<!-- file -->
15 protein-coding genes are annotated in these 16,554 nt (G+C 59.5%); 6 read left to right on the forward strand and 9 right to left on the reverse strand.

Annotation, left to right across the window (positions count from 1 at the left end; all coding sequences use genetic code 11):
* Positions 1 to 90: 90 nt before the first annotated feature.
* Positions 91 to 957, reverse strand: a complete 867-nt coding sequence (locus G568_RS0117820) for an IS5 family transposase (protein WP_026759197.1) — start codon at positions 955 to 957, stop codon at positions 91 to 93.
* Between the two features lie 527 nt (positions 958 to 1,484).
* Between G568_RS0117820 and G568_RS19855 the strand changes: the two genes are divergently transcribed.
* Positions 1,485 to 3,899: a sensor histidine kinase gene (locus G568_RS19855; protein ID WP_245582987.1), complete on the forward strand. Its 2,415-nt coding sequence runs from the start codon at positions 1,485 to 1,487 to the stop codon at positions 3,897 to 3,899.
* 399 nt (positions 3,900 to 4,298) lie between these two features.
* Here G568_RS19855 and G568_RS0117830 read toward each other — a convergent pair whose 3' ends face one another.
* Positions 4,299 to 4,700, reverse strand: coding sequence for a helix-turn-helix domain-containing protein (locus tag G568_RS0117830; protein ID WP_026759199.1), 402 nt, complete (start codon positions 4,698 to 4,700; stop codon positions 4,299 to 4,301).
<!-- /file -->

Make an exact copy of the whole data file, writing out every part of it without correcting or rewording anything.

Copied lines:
15 protein-coding genes are annotated in these 16,554 nt (G+C 59.5%); 6 read left to right on the forward strand and 9 right to left on the reverse strand.

Annotation, left to right across the window (positions count from 1 at the left end; all coding sequences use genetic code 11):
* Positions 1 to 90: 90 nt before the first annotated feature.
* Positions 91 to 957, reverse strand: a complete 867-nt coding sequence (locus G568_RS0117820) for an IS5 family transposase (protein WP_026759197.1) — start codon at positions 955 to 957, stop codon at positions 91 to 93.
* Between the two features lie 527 nt (positions 958 to 1,484).
* Between G568_RS0117820 and G568_RS19855 the strand changes: the two genes are divergently transcribed.
* Positions 1,485 to 3,899: a sensor histidine kinase gene (locus G568_RS19855; protein ID WP_245582987.1), complete on the forward strand. Its 2,415-nt coding sequence runs from the start codon at positions 1,485 to 1,487 to the stop codon at positions 3,897 to 3,899.
* 399 nt (positions 3,900 to 4,298) lie between these two features.
* Here G568_RS19855 and G568_RS0117830 read toward each other — a convergent pair whose 3' ends face one another.
* Positions 4,299 to 4,700, reverse strand: coding sequence for a helix-turn-helix domain-containing protein (locus tag G568_RS0117830; protein ID WP_026759199.1), 402 nt, complete (start codon positions 4,698 to 4,700; stop codon positions 4,299 to 4,301).